How To Prevent Common Mouth and Teeth Injuries
Mouth and teeth injuries are very common in children during play while in adults, these injuries can occur during sports. In younger children, these injuries may occur when learning to walk or tripping since they are more prone to falls. In older children and adults, dentists estimate that about 40% of dental injuries occur during sporting activities.
Mouth injuries may involve lips, the tongue, inner cheeks, teeth (especially the front teeth), roof of the mouth (the hard or soft palates), tonsils, and the neck. Even the smallest injuries (especially cuts) on the mouth may cause excessive bleeding since there are numerous blood vessels in the head and the neck area.
Teeth injuries are very common during sports or falls. The front teeth are the most commonly affected. A tooth may be knocked out or cracked. Knocked out teeth can be repaired, only if you see a dentist immediately. Minor cracks and chips can also be repaired.
Mouth and teeth injuries are also common during eating. Eating food fast can cause you to bit your inner cheeks, lips, or worse, your tongue. Biting your tongue can be very painful. Teeth injury may occur when trying to crack some types of nuts (such as macadamia) or opening a beer or soft drinks bottles.
Teeth replacements or repairs can be very costly especially if you do not have insurance. If you enjoy sporting activities, it’s important to ensure that your mouth is fully protected to prevent these injuries. Let’s have a look how to prevent common mouth and teeth injuries.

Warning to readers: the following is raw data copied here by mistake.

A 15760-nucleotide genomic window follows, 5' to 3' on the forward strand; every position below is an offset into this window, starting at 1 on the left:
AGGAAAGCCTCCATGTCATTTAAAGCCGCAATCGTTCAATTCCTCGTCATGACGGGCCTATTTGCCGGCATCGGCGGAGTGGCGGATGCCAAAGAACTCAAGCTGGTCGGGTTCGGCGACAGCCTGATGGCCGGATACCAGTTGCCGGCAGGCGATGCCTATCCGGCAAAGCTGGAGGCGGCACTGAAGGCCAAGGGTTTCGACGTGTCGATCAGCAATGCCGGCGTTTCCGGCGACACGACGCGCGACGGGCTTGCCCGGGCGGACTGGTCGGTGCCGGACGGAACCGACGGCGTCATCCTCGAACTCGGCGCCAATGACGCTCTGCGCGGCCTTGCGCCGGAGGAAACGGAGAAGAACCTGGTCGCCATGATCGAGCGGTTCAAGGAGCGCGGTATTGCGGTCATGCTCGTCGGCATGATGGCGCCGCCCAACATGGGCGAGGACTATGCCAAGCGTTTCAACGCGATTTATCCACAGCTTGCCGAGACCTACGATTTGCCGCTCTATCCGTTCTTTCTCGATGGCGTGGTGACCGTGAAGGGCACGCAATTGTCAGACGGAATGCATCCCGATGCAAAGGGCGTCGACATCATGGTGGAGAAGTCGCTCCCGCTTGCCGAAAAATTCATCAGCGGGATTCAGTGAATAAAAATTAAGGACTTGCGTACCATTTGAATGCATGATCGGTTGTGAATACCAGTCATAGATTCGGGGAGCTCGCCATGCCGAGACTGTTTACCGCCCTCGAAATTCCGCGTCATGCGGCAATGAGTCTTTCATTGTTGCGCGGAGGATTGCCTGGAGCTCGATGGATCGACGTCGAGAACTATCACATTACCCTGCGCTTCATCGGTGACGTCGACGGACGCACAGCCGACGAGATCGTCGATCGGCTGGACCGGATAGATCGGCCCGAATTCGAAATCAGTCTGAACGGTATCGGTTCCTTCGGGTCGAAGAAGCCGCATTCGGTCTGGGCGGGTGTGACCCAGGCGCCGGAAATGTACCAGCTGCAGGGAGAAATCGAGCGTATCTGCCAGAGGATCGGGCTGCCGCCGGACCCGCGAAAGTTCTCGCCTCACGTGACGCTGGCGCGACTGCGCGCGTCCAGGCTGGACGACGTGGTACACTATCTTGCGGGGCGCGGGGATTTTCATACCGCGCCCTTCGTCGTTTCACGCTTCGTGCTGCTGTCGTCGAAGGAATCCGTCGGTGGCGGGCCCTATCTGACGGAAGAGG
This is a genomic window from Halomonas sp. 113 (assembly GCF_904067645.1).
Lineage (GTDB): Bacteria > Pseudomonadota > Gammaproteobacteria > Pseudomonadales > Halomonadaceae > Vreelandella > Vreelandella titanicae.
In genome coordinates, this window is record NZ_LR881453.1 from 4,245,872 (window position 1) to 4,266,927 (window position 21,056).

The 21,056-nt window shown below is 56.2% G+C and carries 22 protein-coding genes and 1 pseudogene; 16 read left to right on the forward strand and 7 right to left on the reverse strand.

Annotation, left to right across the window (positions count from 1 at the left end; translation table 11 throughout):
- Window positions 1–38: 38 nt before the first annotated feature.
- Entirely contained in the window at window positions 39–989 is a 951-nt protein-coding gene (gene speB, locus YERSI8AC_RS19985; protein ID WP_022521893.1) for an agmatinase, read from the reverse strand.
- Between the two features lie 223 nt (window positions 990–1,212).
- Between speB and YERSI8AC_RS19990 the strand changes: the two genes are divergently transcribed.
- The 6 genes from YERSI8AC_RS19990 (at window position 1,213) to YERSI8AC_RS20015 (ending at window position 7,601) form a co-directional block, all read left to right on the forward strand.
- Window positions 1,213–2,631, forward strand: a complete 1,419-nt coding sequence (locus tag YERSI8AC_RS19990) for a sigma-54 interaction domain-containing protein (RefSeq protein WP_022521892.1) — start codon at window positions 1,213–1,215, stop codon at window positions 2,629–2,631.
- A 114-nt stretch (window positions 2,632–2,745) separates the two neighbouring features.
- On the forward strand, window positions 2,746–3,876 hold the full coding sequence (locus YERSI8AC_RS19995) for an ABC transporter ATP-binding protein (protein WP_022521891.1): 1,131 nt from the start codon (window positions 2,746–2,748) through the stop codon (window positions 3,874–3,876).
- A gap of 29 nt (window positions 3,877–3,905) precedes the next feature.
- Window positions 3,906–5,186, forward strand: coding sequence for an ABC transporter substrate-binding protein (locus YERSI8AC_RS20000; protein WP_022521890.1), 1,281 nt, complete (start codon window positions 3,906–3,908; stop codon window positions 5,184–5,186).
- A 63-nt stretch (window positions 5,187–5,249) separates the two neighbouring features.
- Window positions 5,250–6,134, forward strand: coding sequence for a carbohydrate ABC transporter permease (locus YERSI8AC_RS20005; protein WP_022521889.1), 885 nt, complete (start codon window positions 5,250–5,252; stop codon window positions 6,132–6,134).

Wear Mouth Guards
Before engaging in sports or other high-risk activities, it’s important that you wear a mouth guard to protect your lips, teeth, and tongue. Get a custom-fit mouth guard from your dentist as it will fit much better compared to those found in stores. However, if you choose to purchase from the store, have a dentist recommend the best one for you.
Wear a Face Cage
If you happen to engage in sports such as hockey, football, and rugby, you must wear a face cage. A face cage protects you face, teeth, and mouth from potential injury/trauma during such sports.
Wear a Helmet
Although a helmet won’t directly protect your mouth and teeth against injury, it plays a major role in preventing head injuries, such as concussions.
Eat Food Slowly
Learn to chew your food slowly to avoid these injuries. Also, avoid opening bottles with your teeth.
Most dental injuries do not pose a serious risk. Bleeding can be stopped by use of a first-aid kit. Still, it’s important to seek medical assistance in case of large cuts or broken teeth. Hopefully, these tips on how to prevent common mouth and tooth injuries will be of great help.